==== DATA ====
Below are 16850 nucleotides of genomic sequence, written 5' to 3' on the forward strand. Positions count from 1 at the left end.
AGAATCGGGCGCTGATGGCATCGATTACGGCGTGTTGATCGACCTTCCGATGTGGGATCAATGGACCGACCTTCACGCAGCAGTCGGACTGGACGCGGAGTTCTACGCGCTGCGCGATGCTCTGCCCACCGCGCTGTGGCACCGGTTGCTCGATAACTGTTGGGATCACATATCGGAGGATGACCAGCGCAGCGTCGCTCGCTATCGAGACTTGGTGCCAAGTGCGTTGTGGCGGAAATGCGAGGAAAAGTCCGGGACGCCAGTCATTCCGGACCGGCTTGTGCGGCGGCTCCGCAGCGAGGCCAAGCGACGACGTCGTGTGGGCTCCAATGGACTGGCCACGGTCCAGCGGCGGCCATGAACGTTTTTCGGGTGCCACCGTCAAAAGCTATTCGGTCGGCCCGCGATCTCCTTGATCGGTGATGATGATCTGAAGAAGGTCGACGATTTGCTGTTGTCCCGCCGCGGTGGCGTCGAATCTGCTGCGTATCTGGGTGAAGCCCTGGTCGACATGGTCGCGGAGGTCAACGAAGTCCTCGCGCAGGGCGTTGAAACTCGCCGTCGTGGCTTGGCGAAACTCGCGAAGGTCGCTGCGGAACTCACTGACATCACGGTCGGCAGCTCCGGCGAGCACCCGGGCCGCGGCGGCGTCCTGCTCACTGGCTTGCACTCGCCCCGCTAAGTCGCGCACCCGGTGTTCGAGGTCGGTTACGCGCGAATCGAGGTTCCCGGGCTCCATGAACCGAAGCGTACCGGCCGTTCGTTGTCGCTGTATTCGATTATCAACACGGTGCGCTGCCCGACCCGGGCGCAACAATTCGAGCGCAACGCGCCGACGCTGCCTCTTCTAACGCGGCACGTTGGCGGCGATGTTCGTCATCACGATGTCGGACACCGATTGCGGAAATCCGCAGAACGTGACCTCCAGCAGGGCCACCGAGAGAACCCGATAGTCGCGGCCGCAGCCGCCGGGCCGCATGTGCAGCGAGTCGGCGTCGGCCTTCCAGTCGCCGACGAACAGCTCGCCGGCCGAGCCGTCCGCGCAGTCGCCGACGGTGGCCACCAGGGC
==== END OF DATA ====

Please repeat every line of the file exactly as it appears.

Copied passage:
Below are 16850 nucleotides of genomic sequence, written 5' to 3' on the forward strand. Positions count from 1 at the left end.
AGAATCGGGCGCTGATGGCATCGATTACGGCGTGTTGATCGACCTTCCGATGTGGGATCAATGGACCGACCTTCACGCAGCAGTCGGACTGGACGCGGAGTTCTACGCGCTGCGCGATGCTCTGCCCACCGCGCTGTGGCACCGGTTGCTCGATAACTGTTGGGATCACATATCGGAGGATGACCAGCGCAGCGTCGCTCGCTATCGAGACTTGGTGCCAAGTGCGTTGTGGCGGAAATGCGAGGAAAAGTCCGGGACGCCAGTCATTCCGGACCGGCTTGTGCGGCGGCTCCGCAGCGAGGCCAAGCGACGACGTCGTGTGGGCTCCAATGGACTGGCCACGGTCCAGCGGCGGCCATGAACGTTTTTCGGGTGCCACCGTCAAAAGCTATTCGGTCGGCCCGCGATCTCCTTGATCGGTGATGATGATCTGAAGAAGGTCGACGATTTGCTGTTGTCCCGCCGCGGTGGCGTCGAATCTGCTGCGTATCTGGGTGAAGCCCTGGTCGACATGGTCGCGGAGGTCAACGAAGTCCTCGCGCAGGGCGTTGAAACTCGCCGTCGTGGCTTGGCGAAACTCGCGAAGGTCGCTGCGGAACTCACTGACATCACGGTCGGCAGCTCCGGCGAGCACCCGGGCCGCGGCGGCGTCCTGCTCACTGGCTTGCACTCGCCCCGCTAAGTCGCGCACCCGGTGTTCGAGGTCGGTTACGCGCGAATCGAGGTTCCCGGGCTCCATGAACCGAAGCGTACCGGCCGTTCGTTGTCGCTGTATTCGATTATCAACACGGTGCGCTGCCCGACCCGGGCGCAACAATTCGAGCGCAACGCGCCGACGCTGCCTCTTCTAACGCGGCACGTTGGCGGCGATGTTCGTCATCACGATGTCGGACACCGATTGCGGAAATCCGCAGAACGTGACCTCCAGCAGGGCCACCGAGAGAACCCGATAGTCGCGGCCGCAGCCGCCGGGCCGCATGTGCAGCGAGTCGGCGTCGGCCTTCCAGTCGCCGACGAACAGCTCGCCGGCCGAGCCGTCCGCGCAGTCGCCGACGGTGGCCACCAGGGC